HOLLYWOOD, Fla. (Reuters) – Forecasts for a glut in lithium, a major ingredient in rechargeable batteries for electric vehicles, fail to account for strong demand and how complicated it is to process and mine, industry executives and analysts said.
Morgan Stanley sent lithium stocks tumbling on Monday after it forecast a surplus in the market in 2022 of 190,000 tonnes, resulting in predicted prices nearly halving to $7,699 a tonne. However, some industry officials took issue with the outlook.
“I am firmly of the view that everyone, including Morgan Stanley, is grossly underestimating how quickly the market is moving on the demand side,” Ken Brinsden, chief executive of Australian lithium miner Pilbara Minerals, said at a mining conference in Florida this week.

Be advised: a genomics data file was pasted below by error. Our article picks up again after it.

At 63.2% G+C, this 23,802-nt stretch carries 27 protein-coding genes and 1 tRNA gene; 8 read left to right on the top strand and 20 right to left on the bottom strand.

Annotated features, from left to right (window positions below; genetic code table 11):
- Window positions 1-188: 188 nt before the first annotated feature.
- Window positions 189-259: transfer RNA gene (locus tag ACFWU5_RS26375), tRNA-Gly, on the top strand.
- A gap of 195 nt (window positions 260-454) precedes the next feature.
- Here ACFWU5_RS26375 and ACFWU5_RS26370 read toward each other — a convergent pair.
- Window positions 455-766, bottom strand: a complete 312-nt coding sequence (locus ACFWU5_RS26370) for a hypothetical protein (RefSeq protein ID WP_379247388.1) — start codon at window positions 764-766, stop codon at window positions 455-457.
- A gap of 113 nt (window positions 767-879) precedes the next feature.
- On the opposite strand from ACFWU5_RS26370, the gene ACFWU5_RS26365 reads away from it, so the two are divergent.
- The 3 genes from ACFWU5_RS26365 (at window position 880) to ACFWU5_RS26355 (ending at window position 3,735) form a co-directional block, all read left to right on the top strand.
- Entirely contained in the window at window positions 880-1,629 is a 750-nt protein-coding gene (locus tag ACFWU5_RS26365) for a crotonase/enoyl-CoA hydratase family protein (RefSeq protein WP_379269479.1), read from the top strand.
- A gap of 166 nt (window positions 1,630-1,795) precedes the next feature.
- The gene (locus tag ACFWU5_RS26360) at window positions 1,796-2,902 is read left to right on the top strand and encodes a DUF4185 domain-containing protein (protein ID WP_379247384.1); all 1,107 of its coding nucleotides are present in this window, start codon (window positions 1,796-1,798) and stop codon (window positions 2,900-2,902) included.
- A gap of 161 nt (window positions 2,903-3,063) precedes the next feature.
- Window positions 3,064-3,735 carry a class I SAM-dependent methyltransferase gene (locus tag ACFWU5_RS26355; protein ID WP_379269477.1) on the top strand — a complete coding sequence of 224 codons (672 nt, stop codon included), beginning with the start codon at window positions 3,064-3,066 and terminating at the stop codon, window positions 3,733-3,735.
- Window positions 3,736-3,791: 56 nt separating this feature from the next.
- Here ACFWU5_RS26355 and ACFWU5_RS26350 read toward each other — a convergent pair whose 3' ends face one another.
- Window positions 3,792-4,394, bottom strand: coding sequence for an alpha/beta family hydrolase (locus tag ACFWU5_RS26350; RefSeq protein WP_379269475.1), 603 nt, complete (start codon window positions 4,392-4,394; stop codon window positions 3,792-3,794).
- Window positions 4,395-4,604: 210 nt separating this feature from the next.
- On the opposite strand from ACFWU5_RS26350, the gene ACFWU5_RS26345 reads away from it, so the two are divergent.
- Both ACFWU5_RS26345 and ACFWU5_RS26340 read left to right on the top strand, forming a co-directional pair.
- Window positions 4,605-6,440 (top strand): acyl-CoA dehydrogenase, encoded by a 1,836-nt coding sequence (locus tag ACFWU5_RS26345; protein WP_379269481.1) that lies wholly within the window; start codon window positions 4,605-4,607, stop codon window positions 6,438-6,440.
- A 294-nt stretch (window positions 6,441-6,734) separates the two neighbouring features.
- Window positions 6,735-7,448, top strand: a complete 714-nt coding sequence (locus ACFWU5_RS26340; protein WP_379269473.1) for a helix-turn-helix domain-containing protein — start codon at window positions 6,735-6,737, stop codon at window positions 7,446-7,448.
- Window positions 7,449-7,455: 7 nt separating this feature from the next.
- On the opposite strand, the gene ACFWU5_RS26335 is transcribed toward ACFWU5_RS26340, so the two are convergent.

Pilbara recently inked supply agreements with Chinese and Korean battery- and automakers, giving them insight into Asian demand.China has set goals for electric and plug-in hybrid cars to make up at least a fifth of its auto sales by 2025, with new quotas due to take effect in 2019. It also plans to shift away from petrol-engine cars.
The Morgan Stanley report hit high-flying lithium shares, including the world’s two biggest producers, U.S.-based Albemarle Corp and Chile’s SQM, down as much as 8 percent on Monday. Most were down again on Tuesday.